Hope and Change - Trump Style
By: Frank Yunker
The stock market, represented by the Dow Jones Industrial Average, serves multiple purposes. Like the definition of money, the Dow Jones represents both a store of value (where you put your wealth) and a measure of value (how much wealth you have and what it can buy). Changes in value represent changes in the value of the assets but also changes in the PERCEPTION of how that asset will be valued in the future. Investors put their money where they perceive it will grow. They take their money from companies that have a poor outlook on the horizon.
Simply, the Dow represents total value, but as it changes it represents perceptions of the future. In other words, Dow changes represent Hope and/or Pessimism. In the 13 months prior to Barack Obama's election in 2008, the market had sunk 31% from it's 2007 high. The economy often plays a pivotal role in the election and a Democrat in 2008 would not have to be as charismatic as many find Obama in order to defeat the Republicans.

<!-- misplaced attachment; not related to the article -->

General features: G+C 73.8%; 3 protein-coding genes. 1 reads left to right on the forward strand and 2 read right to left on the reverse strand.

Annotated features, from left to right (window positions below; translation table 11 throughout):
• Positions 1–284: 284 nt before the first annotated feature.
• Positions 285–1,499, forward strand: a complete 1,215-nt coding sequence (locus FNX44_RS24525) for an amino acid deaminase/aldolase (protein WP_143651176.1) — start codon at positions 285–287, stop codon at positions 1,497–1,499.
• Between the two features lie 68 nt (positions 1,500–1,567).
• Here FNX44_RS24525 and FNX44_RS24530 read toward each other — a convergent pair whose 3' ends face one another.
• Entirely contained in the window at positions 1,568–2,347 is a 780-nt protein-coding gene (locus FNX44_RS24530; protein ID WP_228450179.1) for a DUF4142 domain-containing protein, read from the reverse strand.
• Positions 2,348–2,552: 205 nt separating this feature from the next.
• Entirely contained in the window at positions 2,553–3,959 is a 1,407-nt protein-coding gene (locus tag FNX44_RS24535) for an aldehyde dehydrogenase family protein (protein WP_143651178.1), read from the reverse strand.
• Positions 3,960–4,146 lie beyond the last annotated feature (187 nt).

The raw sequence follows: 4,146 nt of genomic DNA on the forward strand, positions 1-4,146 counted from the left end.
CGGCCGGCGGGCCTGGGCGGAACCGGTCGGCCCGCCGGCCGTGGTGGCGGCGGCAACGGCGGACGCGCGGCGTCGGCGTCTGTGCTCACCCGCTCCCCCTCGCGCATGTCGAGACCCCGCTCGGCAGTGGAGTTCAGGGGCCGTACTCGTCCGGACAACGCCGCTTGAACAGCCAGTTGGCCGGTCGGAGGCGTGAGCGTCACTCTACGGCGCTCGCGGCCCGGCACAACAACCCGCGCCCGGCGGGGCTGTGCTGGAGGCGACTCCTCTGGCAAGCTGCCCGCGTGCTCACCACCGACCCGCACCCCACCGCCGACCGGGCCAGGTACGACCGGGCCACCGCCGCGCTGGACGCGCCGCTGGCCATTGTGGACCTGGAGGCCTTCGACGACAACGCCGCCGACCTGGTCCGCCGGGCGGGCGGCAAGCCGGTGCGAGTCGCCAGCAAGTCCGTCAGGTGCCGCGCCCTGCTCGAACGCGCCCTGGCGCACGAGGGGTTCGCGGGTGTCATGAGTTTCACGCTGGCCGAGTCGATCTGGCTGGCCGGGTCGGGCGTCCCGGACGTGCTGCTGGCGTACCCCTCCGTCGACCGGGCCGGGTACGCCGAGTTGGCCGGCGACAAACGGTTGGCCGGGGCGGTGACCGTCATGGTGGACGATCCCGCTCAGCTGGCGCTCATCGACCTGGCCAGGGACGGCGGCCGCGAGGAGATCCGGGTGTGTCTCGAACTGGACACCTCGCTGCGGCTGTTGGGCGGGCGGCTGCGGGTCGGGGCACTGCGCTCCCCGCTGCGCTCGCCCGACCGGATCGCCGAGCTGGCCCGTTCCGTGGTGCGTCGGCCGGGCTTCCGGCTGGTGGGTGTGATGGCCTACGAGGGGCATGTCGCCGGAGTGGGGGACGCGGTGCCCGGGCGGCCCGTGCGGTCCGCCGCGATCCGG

How did the market respond to the new President's message of hope and change? It sank another 17% from election day until inauguration day. Let that sink in. The market heard the message of hope and change and did not believe it. The market expressed no confidence in Obama and his policies.
Contrast that to this year and the controversial Donald Trump who declares war on Twitter on a regular basis. From Election Day until Inauguration Week, the market has soared 11%. Paul Krugman, the economics professor from Princeton with the questionable Nobel Prize in economics, stated on Election Night 2016 that "markets were plunging" and "If the question is when markets will recover, a first-pass answer is never." By midday, the market was soaring. Clearly, Krugman is not psychic.
Trump's "Hope and Change" is not surprising considering the "Brexit Bump" felt after the June 2016 Brexit vote. It took 2 down days for the markets to adjust and by the 4th post-Brexit day the market was in positive territory. By the year's end, the FTSE 100 was up over 12%. British investors reaffirmed what the voters knew. Britain was would be "Great Again" if they didn't have their economic life controlled by Brussels and the European Union.
Until Trump implements some economic policies, the future remains uncertain. But investors, nonetheless, believe policies that allow businesses to grow will outweigh the tariff-laden threats from Twitter. We shall see.